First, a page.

The Door Anno Saul

The Door Anno Saul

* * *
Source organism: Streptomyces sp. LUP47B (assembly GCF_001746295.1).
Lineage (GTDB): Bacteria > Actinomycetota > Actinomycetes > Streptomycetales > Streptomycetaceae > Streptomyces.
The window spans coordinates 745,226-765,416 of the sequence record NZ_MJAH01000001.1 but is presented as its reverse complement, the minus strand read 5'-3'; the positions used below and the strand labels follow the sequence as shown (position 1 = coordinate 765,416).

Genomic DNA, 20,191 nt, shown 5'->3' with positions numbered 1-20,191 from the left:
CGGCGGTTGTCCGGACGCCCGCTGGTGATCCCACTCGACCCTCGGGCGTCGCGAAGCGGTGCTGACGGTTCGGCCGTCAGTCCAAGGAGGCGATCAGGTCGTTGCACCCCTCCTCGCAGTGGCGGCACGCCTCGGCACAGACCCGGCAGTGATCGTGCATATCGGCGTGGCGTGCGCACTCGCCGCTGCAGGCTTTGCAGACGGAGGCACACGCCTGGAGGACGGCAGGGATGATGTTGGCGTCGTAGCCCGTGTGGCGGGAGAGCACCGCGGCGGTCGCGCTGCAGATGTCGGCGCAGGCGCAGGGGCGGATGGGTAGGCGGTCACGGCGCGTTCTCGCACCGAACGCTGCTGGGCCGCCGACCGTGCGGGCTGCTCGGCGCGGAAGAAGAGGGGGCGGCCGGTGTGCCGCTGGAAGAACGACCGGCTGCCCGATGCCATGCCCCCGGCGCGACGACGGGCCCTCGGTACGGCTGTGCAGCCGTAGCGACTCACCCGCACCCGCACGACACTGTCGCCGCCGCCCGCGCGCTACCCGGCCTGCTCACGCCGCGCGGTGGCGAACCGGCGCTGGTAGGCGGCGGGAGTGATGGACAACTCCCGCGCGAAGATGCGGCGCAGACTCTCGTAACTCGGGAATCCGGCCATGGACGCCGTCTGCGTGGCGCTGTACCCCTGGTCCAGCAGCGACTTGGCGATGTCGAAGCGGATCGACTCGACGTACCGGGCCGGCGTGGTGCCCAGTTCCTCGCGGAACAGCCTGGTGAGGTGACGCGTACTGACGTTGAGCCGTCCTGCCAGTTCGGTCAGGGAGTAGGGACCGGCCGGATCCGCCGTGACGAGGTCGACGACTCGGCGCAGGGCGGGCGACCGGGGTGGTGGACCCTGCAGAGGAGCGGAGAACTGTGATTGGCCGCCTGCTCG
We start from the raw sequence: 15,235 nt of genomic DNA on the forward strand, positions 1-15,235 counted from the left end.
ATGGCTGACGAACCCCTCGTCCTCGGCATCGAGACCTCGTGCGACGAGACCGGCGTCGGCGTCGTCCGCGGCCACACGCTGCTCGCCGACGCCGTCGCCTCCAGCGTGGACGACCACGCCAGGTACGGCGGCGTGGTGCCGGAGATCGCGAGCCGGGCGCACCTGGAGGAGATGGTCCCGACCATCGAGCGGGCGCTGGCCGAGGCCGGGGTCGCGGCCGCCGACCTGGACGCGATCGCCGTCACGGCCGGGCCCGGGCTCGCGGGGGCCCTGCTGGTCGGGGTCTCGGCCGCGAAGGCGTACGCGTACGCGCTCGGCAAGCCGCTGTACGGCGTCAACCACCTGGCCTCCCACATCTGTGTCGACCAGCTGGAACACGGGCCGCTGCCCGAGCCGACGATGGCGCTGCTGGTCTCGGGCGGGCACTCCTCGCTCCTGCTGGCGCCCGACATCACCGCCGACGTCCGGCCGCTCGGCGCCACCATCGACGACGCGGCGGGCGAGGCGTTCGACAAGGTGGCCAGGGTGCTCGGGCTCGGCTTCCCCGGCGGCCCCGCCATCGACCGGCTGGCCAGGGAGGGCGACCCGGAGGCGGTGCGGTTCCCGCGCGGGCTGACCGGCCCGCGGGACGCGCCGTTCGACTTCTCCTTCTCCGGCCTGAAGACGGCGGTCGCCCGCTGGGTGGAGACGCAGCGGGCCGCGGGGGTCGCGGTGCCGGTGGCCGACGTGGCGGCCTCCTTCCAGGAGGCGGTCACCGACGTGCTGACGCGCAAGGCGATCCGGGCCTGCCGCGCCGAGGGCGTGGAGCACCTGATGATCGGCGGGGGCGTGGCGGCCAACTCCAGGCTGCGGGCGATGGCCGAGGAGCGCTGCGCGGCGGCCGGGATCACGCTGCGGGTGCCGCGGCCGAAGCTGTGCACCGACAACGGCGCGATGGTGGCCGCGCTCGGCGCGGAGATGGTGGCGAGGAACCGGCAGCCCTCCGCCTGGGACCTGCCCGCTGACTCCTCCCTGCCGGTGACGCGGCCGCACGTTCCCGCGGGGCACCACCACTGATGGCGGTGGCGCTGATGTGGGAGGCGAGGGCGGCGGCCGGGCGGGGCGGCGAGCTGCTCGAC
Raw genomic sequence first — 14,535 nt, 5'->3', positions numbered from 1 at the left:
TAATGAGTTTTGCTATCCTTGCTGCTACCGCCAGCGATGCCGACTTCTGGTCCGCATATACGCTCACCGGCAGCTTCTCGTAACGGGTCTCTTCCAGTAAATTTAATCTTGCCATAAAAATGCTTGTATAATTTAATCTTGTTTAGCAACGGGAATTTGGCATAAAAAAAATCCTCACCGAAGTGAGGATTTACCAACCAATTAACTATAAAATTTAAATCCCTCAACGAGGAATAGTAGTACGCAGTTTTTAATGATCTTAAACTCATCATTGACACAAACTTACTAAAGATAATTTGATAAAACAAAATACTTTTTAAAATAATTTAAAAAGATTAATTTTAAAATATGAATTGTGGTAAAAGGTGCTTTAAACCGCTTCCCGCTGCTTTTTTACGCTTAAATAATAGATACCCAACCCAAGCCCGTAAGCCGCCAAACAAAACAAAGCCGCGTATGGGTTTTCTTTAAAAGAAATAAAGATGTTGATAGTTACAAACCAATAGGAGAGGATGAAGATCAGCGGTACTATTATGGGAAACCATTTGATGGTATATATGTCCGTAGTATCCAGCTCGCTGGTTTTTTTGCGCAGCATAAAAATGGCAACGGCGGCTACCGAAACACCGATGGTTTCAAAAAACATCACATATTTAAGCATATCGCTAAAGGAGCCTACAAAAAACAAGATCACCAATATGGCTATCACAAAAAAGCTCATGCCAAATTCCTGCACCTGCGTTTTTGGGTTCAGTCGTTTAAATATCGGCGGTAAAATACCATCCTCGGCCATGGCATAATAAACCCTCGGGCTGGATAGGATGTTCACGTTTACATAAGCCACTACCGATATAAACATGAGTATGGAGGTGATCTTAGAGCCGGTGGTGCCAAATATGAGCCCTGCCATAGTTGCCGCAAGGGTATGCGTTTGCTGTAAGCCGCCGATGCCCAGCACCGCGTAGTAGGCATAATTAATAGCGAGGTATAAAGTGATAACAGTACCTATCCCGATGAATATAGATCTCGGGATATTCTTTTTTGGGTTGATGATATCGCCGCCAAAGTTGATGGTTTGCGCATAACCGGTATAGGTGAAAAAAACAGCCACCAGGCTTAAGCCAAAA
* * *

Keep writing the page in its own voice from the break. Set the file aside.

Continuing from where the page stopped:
An implicit flaw in that of regret remedying as a coping mechanism for psychic pain — beyond time travel — is the loss of current memories that define and guide. Without the experience and knowledge of past errors, present identity remains perpetual, ceasing to exist as is. Further complicating autobiographical analysis of psychological scarring and the fantasy of change are notions of time as either a fluid entity or rigid constraint, thereby engaging theories of God's channel. If we could go back and do something over, the same mistake would occur without our current knowledge to correct it. But would said knowledge and change negatively alter the present? The Door removes these barriers from the narrative without undue analysis, creating a time travel vacuum within a fatalistic construct where present identity is maintained in past circumstances. After the death of daughter Leonie (Valerie Eisenbart) and the dissolution of his marriage to Maja (Jessica Schwarz), Max (Mads Mikkelsen) reaches a life low. In a presumably ironic nod to chaos theory, he follows a butterfly through a mysterious door to the day his daughter drowned. Max kills his younger self, confident that his consciousness, five years advanced, is superior and vastly more appreciative of the life he once took for granted. Unfortunately, an omniscient neighbour and a compounding series of minor errors ultimately threaten to expose this lie as metaphor for the uglier man he once was and desperately wants to negate. Such is his strangely complex character journey of self-loathing, guilt and sacrifice in relation to a traditional compounding thriller template that propels the surface narrative. What's interesting is that the many early seeming plot holes actually re-emerge later in the film as twist explanation, giving the viewer some credit and investment for detailed observation. While not as dramatically profound as intended — not quite packing that emotional punch when the music plays and past meets present through a lingering glance — this is quite an assured and impressive theological parable with fun Body Snatchers mythology. Alas, no supplements are included with the DVD, but haters of bad English dubbing can change the default setting to the original German audio track with subtitles in the setup menu. (Mongrel Media)